Little SheepAddress and Info
Somewhere between fondue and Korean barbecue is Chinese hot pot. Choose your own adventure by checking off all the meat, fish, vegetables, and noodles that you like from the menu, then dip 'em into the boiling cauldron of either spicy or mild broth on the table. The soup will not only cook the food, but also kill off any flu and clear any stuffed nose. But the best part? It’s all-you-can-eat.
Bun bo hue
Hoang LanAddress and Info
The punch-in-the-face contrast to pho’s subtle tap on the shoulder, this traditional Vietnamese soup is bright (both in color and flavor). Unlike pho’s bantamweight toppings, this soup is loaded with pork hock, blood cake, and beef tendon, along with rice noodles, herbs, and vegetables on the side.
Szechuan beef noodle soup
Szechuan Noodle BowlAddress and Info
Very much the opposite of the option-filled checklist-menu spots, this tiny joint offers only a few menu items, but it need not have any more: you want the signature dish, and you want it anytime you need a bowl of comfort in the form of big-flavored broth and thick, chewy noodles. Despite the implication of “Szechuan,” the heat is mild, leaning instead on richness and spices to pack a punch.
Build-your-own noodle bowl
King NoodleAddress and Info
Forget Burger King, this is how you have it your way: you pick the broth, you pick the noodle, you pick the meat, and you pick the condiments. The options are not quite infinite, but you could eat here every day, all winter, and never have to repeat a soup -- and you could afford to do it, too, since each giant bowl costs less than $8.
Rainier BBQAddress and Info
While pho has taken over as the Vietnamese soup of choice in Seattle, in Vietnam, bun rieu -- crab soup -- is one of the top choices. Forget the heady meat-drunk rush of pho, this is all about the light shine of seafood -- a broth that highlights the crab paste used, overflowing with round rice noodles.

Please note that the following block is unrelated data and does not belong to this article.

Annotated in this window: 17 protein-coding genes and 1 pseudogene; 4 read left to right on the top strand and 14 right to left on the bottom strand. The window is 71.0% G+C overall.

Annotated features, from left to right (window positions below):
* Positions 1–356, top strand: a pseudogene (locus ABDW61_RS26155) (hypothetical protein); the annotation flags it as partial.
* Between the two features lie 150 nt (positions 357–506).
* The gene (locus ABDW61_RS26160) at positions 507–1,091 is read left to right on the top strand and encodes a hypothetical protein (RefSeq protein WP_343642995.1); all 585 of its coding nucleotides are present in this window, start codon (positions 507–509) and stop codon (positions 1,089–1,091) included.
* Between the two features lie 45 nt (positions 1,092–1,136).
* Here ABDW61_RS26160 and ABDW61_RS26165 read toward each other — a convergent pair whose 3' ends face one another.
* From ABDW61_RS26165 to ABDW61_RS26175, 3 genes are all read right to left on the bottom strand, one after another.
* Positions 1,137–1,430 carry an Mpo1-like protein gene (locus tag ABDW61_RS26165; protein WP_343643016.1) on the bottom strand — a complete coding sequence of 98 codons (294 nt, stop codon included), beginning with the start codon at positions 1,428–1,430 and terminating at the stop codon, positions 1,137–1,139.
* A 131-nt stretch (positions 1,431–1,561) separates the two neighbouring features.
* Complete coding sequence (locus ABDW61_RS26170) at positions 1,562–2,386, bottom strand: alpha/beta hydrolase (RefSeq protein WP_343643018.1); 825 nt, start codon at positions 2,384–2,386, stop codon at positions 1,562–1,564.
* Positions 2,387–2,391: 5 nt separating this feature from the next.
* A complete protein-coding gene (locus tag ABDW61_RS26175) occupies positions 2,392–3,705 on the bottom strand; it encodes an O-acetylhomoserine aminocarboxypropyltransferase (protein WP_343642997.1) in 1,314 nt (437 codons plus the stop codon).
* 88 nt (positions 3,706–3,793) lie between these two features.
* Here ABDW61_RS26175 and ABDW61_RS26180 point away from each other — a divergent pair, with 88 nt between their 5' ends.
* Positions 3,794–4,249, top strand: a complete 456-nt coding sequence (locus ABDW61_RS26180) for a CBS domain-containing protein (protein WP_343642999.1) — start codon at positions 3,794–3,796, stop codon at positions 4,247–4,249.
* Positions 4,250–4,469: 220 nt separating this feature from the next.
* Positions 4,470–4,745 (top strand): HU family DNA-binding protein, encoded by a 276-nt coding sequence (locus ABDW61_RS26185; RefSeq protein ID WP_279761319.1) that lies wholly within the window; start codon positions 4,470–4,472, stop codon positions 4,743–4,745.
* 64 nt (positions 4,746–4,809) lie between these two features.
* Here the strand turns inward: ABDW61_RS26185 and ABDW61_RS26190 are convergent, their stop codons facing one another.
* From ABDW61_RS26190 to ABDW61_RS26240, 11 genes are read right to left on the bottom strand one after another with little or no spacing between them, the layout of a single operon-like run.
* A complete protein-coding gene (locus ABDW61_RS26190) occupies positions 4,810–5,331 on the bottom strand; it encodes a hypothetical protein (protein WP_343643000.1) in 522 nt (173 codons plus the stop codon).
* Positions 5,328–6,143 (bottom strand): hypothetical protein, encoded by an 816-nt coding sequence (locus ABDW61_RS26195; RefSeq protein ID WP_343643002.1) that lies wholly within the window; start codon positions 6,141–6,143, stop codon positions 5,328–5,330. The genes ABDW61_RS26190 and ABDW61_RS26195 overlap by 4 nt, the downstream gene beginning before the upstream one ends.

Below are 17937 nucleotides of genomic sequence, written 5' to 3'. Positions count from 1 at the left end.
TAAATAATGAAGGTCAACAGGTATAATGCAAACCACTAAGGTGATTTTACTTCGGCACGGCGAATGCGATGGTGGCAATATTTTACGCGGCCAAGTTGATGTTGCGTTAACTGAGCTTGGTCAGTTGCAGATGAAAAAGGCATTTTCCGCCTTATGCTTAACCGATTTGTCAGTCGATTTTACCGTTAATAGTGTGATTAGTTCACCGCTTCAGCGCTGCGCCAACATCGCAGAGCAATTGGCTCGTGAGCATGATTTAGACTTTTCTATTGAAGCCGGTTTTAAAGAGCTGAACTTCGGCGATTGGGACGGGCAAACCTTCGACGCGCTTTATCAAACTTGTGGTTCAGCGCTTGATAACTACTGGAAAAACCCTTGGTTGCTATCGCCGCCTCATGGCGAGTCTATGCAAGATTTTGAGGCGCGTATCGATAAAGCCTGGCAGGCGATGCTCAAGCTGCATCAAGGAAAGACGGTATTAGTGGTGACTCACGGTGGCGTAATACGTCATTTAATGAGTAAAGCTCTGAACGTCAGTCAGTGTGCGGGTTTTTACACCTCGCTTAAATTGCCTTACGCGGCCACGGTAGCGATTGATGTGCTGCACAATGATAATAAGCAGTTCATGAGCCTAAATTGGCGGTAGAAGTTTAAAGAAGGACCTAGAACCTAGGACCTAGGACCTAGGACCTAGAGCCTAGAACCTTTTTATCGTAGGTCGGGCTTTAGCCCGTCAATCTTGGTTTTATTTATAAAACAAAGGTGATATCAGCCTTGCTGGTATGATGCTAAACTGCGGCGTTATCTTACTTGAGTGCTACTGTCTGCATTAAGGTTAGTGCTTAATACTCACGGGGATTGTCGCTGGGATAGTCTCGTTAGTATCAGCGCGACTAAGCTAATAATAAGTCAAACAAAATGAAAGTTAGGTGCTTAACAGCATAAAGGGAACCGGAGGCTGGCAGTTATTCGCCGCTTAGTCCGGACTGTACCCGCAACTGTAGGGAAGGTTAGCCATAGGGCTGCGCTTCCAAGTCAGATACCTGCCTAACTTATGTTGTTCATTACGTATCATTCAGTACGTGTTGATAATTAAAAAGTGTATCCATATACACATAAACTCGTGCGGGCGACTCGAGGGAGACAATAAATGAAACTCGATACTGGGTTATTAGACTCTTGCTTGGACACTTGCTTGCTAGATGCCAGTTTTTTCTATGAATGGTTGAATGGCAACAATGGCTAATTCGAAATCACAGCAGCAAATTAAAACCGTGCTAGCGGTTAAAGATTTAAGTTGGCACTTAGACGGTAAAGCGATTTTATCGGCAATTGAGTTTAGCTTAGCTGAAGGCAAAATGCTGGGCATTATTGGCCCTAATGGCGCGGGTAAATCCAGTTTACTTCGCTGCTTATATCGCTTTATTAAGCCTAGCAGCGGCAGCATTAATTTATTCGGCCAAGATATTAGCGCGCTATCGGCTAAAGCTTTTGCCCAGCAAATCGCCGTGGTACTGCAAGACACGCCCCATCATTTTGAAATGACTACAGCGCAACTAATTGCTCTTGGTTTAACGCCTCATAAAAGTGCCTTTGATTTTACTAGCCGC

100 garlic chicken karaage hot soba
Miyabi 45thAddress and Info
It’s easy to be distracted by the fancy truffle mushroom soba or the elegant raw oyster appetizers here, but for the ultimate in comfort and curing, don’t stray from the fried chicken soba. This hot broth with handmade (daily!) noodles in it comes with a kicker of layu chili oil and will surely beat the rainy day blues.
Guay tiow tom yum
Pestle RockAddress and Info
Thai cuisine is famous for its marriage of spicy, sweet, sour, and salty flavors, and this pork soup exemplifies that mix. High-quality ground pork and crispy pork belly bob about in the lemongrass-tinged broth, mingling in among the rice noodles. Peanuts and green beans provide crunch, and the sweetness is just enough to offset the spice that will help soothe any ailments.
Tempura udon soup
Modern JapaneseAddress and Info
This tiny Phinney Ridge cafe specializes in sushi and unique Japanese desserts, but when all you want is to listen to the rain pound on the corrugated plastic patio roof or watch it spill down the storefront windows, the tempura udon soup is the way to go. Big, snakey noodles will wiggle away from you in the light, simple broth, while the tempura shrimp somehow manage not to fall apart. Down it -- with a spoon or chopsticks -- and see why this hidden spot is worth fighting for one of the few tables.
Laksa curry noodle soup
Gourmet Noodle BowlAddress and Info
Bring a friend if you’re diving into this bathtub-sized bowl of spiced broth filled with a tangle of noodles, floating puffs of tofu, chicken, and eggs. The dish, which is Malaysian, is slightly out of place on the mostly Chinese menu, but there is a reason it’s there: the chef’s combination of chili, onions, spices, and coconut milk makes for one hell of a hearty lunch.
Sizzling rice soup
Chiang’s Gourmet RestaurantAddress and Info
Rice Krispies may have actually stolen their snap, crackle, and pop from this Chinese soup. Aside from the usual delights of hot Chinese broth, the fun of having your soup talk to you cannot be underestimated. As the pre-cooked rice is dumped into the bowl tableside, it babbles noisily with promises of delicious and satisfying crunch. When was the last time your pho said anything to you? If it was “ever,” please see a doctor.
1. Little Sheep Mongolian Hot Pot609 South Weller St., Seattle
2. Hoang Lan7119 Martin Luther King Jr Way S, Seattle
3. Szechuan Noodle Bowl420 8th Ave S, Seattle
4. King Noodle615 S King St, Seattle
5. Rainier BBQ6400 Martin Luther King Jr Way S, Seattle